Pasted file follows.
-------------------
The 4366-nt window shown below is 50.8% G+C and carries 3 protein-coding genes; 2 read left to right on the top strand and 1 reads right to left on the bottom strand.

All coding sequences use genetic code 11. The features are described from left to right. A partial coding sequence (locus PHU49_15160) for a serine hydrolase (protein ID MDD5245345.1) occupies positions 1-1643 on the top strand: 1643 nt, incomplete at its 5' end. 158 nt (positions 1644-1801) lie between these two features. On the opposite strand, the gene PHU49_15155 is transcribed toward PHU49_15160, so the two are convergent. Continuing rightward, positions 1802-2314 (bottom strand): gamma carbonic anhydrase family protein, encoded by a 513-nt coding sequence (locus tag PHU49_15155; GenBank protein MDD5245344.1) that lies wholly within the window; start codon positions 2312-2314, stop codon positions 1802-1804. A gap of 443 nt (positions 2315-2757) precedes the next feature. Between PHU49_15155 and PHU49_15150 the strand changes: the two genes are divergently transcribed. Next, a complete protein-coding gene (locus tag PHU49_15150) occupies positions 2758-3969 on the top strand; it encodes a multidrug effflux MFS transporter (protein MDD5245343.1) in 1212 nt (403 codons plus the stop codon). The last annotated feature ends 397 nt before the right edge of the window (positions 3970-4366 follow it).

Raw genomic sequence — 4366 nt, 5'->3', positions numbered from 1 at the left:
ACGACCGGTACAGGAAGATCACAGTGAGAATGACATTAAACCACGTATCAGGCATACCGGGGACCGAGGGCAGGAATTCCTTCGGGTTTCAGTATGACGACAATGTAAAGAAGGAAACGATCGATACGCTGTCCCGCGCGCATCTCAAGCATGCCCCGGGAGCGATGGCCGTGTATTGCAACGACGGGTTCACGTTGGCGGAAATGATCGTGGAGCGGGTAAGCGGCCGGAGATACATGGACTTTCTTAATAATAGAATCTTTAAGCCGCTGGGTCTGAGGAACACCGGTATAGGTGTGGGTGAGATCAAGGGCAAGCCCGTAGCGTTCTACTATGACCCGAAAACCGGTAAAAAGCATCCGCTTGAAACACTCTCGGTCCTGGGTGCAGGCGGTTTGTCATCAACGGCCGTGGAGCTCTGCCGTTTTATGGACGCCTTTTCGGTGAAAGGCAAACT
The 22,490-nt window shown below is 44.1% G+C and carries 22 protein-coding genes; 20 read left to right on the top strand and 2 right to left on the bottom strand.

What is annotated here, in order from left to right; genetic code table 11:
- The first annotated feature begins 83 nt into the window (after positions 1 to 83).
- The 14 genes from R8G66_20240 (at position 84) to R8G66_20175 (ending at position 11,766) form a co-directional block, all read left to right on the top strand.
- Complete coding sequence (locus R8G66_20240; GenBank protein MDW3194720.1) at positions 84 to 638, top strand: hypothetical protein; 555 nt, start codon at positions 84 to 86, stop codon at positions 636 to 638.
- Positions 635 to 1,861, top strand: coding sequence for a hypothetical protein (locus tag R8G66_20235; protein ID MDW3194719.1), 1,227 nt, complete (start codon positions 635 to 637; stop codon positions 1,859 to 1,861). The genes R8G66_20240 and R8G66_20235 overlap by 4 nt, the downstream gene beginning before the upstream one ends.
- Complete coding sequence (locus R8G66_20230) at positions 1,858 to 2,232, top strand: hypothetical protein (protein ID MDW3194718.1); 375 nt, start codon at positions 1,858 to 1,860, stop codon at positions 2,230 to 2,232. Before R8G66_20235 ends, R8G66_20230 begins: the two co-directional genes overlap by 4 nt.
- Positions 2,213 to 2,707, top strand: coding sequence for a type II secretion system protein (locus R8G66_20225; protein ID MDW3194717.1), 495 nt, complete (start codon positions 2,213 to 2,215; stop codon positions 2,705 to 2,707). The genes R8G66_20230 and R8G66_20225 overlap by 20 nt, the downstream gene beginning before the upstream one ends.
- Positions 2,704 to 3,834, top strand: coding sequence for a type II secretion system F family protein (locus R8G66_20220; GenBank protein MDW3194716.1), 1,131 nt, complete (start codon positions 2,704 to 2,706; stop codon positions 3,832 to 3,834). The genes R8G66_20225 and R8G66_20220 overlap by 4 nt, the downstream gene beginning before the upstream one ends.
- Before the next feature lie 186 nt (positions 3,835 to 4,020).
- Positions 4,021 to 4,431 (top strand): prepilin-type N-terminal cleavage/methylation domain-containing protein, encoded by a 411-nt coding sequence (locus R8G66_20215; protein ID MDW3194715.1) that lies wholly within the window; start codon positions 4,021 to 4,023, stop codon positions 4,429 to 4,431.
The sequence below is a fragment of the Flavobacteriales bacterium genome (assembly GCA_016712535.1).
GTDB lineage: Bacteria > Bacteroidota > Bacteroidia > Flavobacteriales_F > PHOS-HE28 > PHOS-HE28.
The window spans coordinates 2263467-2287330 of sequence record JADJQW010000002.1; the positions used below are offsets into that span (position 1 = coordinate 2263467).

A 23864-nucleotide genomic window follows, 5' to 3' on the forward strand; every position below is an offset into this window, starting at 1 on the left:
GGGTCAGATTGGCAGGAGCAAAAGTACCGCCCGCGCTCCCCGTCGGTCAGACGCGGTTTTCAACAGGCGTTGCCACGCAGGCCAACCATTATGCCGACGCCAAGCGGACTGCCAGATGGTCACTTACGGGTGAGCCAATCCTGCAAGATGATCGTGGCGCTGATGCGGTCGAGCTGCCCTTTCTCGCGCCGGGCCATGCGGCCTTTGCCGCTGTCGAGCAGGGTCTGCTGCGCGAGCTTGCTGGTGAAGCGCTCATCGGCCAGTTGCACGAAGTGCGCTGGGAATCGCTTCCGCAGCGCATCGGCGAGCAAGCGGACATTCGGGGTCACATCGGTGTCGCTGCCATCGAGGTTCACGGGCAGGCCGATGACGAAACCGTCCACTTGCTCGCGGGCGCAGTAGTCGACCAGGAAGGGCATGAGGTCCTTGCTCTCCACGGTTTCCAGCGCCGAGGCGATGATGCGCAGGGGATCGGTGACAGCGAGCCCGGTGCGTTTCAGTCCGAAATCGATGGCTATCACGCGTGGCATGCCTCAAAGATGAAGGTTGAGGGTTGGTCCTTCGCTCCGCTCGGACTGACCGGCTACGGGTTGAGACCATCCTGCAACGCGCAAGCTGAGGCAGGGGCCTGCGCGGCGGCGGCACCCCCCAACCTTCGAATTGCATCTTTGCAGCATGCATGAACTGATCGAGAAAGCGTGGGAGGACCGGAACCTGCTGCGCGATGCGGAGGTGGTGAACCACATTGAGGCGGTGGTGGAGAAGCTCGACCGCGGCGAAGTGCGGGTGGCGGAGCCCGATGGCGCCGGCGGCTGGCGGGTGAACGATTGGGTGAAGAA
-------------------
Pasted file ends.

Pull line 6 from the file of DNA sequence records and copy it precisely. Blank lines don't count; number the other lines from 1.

What is annotated here, in order from left to right; genetic code table 11: